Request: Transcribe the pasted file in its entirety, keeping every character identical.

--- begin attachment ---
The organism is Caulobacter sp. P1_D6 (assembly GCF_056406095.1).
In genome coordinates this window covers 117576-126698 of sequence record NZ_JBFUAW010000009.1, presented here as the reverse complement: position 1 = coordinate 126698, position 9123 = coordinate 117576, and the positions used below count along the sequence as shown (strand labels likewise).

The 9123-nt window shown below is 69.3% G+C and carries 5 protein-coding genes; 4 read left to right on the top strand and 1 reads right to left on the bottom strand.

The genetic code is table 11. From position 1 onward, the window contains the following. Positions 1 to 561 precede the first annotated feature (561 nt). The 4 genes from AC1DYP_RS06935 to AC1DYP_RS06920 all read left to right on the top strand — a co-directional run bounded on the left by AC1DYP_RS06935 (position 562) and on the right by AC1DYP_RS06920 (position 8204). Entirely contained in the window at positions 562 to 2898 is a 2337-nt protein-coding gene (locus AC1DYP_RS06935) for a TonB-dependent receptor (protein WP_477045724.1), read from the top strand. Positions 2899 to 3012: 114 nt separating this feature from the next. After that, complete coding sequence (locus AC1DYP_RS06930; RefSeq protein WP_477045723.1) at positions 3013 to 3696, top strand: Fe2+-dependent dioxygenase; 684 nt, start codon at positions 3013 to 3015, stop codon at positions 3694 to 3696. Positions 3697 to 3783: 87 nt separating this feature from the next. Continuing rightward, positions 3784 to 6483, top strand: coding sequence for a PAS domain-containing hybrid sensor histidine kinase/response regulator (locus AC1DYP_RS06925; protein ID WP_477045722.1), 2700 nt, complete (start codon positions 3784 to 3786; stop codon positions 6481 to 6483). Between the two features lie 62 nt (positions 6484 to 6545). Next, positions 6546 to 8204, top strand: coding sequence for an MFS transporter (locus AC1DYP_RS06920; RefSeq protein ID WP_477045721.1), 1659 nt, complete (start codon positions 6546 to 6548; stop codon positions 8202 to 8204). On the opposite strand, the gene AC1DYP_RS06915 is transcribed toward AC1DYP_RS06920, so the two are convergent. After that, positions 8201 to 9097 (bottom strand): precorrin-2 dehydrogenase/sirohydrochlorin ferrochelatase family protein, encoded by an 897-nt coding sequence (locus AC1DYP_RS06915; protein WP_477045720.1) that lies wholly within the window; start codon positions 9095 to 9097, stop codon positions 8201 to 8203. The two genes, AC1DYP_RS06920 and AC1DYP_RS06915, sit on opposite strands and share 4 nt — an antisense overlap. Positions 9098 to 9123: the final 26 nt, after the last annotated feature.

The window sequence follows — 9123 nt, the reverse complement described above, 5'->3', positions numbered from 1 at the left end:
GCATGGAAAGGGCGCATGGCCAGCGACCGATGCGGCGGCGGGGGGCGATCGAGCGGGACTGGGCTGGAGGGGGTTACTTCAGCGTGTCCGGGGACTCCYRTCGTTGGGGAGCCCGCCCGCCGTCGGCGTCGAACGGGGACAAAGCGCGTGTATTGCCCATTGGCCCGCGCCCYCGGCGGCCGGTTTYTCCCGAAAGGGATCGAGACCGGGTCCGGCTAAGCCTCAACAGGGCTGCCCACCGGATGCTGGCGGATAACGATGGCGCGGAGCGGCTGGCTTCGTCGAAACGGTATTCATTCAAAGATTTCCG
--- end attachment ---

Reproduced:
The organism is Caulobacter sp. P1_D6 (assembly GCF_056406095.1).
In genome coordinates this window covers 117576-126698 of sequence record NZ_JBFUAW010000009.1, presented here as the reverse complement: position 1 = coordinate 126698, position 9123 = coordinate 117576, and the positions used below count along the sequence as shown (strand labels likewise).

The 9123-nt window shown below is 69.3% G+C and carries 5 protein-coding genes; 4 read left to right on the top strand and 1 reads right to left on the bottom strand.

The genetic code is table 11. From position 1 onward, the window contains the following. Positions 1 to 561 precede the first annotated feature (561 nt). The 4 genes from AC1DYP_RS06935 to AC1DYP_RS06920 all read left to right on the top strand — a co-directional run bounded on the left by AC1DYP_RS06935 (position 562) and on the right by AC1DYP_RS06920 (position 8204). Entirely contained in the window at positions 562 to 2898 is a 2337-nt protein-coding gene (locus AC1DYP_RS06935) for a TonB-dependent receptor (protein WP_477045724.1), read from the top strand. Positions 2899 to 3012: 114 nt separating this feature from the next. After that, complete coding sequence (locus AC1DYP_RS06930; RefSeq protein WP_477045723.1) at positions 3013 to 3696, top strand: Fe2+-dependent dioxygenase; 684 nt, start codon at positions 3013 to 3015, stop codon at positions 3694 to 3696. Positions 3697 to 3783: 87 nt separating this feature from the next. Continuing rightward, positions 3784 to 6483, top strand: coding sequence for a PAS domain-containing hybrid sensor histidine kinase/response regulator (locus AC1DYP_RS06925; protein ID WP_477045722.1), 2700 nt, complete (start codon positions 3784 to 3786; stop codon positions 6481 to 6483). Between the two features lie 62 nt (positions 6484 to 6545). Next, positions 6546 to 8204, top strand: coding sequence for an MFS transporter (locus AC1DYP_RS06920; RefSeq protein ID WP_477045721.1), 1659 nt, complete (start codon positions 6546 to 6548; stop codon positions 8202 to 8204). On the opposite strand, the gene AC1DYP_RS06915 is transcribed toward AC1DYP_RS06920, so the two are convergent. After that, positions 8201 to 9097 (bottom strand): precorrin-2 dehydrogenase/sirohydrochlorin ferrochelatase family protein, encoded by an 897-nt coding sequence (locus AC1DYP_RS06915; protein WP_477045720.1) that lies wholly within the window; start codon positions 9095 to 9097, stop codon positions 8201 to 8203. The two genes, AC1DYP_RS06920 and AC1DYP_RS06915, sit on opposite strands and share 4 nt — an antisense overlap. Positions 9098 to 9123: the final 26 nt, after the last annotated feature.

The window sequence follows — 9123 nt, the reverse complement described above, 5'->3', positions numbered from 1 at the left end:
GCATGGAAAGGGCGCATGGCCAGCGACCGATGCGGCGGCGGGGGGCGATCGAGCGGGACTGGGCTGGAGGGGGTTACTTCAGCGTGTCCGGGGACTCCYRTCGTTGGGGAGCCCGCCCGCCGTCGGCGTCGAACGGGGACAAAGCGCGTGTATTGCCCATTGGCCCGCGCCCYCGGCGGCCGGTTTYTCCCGAAAGGGATCGAGACCGGGTCCGGCTAAGCCTCAACAGGGCTGCCCACCGGATGCTGGCGGATAACGATGGCGCGGAGCGGCTGGCTTCGTCGAAACGGTATTCATTCAAAGATTTCCG